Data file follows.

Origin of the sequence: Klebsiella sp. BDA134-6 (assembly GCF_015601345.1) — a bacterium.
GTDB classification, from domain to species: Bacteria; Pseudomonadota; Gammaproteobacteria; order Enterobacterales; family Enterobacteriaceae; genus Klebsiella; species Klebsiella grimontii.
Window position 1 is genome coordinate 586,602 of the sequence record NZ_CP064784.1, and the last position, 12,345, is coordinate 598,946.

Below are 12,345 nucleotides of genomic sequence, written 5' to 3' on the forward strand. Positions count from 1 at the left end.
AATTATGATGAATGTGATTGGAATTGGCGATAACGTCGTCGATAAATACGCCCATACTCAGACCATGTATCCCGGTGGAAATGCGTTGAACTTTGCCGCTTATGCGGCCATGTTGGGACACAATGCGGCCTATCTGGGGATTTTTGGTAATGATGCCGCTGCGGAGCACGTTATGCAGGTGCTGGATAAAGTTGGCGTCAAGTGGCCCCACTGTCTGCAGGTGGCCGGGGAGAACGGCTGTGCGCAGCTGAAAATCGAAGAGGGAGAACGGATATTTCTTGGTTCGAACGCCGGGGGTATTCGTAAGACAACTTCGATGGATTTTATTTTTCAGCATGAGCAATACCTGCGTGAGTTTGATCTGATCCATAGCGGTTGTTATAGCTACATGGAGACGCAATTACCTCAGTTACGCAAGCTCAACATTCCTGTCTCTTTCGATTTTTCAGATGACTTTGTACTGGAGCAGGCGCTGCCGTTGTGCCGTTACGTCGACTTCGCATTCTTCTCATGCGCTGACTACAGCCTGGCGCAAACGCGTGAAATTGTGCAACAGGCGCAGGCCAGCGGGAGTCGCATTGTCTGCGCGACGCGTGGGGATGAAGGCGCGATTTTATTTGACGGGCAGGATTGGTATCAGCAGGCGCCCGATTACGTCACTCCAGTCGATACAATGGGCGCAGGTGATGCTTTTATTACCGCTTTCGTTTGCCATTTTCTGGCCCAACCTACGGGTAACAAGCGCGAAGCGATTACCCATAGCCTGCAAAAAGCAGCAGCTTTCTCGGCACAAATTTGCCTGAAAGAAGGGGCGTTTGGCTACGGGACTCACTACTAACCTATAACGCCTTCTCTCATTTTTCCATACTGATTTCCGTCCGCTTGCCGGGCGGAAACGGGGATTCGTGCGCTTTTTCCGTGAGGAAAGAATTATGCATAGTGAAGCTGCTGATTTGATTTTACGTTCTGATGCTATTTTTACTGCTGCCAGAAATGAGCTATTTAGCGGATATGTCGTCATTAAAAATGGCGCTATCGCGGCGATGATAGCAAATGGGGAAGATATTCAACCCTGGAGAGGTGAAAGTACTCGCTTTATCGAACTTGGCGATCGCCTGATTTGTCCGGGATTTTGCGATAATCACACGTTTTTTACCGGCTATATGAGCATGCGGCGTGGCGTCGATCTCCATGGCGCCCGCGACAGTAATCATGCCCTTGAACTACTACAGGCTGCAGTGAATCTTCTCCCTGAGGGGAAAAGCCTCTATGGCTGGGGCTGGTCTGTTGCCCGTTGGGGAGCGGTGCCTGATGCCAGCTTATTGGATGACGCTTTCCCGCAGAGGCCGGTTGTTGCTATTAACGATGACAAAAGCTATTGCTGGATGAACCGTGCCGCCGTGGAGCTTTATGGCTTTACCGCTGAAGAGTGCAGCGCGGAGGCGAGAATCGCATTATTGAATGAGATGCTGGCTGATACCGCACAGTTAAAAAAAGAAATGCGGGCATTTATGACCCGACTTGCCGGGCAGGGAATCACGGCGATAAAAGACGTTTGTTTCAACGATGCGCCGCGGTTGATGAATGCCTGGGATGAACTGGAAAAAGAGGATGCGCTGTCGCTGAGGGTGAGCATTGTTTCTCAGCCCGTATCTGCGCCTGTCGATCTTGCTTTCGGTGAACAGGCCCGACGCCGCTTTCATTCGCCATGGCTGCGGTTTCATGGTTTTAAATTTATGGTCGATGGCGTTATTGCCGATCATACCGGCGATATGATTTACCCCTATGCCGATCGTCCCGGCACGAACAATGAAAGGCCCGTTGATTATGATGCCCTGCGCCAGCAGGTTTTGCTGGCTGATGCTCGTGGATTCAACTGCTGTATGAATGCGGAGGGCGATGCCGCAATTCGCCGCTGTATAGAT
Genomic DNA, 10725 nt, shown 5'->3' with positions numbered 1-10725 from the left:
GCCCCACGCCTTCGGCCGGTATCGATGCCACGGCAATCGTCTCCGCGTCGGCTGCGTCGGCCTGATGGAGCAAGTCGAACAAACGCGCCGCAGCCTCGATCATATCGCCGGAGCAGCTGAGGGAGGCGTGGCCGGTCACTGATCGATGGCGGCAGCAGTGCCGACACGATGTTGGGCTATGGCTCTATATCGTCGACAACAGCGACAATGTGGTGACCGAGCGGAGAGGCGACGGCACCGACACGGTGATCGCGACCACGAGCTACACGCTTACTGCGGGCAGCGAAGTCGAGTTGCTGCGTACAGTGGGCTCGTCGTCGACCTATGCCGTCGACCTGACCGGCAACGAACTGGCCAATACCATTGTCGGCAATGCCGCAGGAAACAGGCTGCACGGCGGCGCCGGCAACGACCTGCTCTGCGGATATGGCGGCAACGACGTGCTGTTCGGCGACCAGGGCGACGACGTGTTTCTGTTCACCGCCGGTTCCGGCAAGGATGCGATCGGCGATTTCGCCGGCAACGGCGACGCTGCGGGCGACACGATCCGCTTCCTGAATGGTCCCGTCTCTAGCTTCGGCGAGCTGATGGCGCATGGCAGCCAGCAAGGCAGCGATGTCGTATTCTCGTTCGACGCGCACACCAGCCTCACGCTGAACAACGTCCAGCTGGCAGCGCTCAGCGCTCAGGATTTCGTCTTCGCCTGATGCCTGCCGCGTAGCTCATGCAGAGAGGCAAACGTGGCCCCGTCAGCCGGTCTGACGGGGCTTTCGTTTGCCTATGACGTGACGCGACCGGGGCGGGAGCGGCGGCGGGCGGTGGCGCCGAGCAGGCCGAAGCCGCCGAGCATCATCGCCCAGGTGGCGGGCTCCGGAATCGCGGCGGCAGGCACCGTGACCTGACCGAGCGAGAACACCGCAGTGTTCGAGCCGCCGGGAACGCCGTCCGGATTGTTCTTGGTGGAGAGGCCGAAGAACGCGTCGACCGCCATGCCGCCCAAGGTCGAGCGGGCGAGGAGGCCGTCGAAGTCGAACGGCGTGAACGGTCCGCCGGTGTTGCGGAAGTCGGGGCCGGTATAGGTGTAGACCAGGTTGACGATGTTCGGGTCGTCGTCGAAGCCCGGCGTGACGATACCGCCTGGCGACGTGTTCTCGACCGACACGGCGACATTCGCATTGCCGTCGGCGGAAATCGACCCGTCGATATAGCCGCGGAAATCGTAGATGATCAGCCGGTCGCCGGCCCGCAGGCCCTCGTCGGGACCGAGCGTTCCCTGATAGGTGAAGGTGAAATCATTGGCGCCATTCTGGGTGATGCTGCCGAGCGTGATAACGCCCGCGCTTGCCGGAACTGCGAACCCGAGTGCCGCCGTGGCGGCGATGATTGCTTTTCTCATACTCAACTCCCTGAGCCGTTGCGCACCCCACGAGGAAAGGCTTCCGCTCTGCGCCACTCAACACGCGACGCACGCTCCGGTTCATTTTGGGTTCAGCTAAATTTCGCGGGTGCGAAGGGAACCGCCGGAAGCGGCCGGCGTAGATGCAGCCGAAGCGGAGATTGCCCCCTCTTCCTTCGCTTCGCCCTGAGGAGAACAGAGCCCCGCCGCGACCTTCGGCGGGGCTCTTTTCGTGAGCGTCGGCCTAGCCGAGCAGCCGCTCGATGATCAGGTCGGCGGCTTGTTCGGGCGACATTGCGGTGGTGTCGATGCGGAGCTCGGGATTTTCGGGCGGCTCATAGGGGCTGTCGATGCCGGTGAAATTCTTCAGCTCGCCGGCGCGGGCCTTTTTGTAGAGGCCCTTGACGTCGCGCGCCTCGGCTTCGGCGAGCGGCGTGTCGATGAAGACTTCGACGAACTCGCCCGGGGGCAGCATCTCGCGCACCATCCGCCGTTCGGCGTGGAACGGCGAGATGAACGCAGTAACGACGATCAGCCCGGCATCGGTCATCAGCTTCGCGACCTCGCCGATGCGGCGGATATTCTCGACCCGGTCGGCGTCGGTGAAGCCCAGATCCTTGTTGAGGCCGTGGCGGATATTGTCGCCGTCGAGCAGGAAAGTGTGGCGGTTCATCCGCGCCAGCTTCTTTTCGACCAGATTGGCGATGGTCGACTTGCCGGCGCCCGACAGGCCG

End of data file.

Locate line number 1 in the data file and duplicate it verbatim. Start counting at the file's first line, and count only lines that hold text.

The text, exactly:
Origin of the sequence: Klebsiella sp. BDA134-6 (assembly GCF_015601345.1) — a bacterium.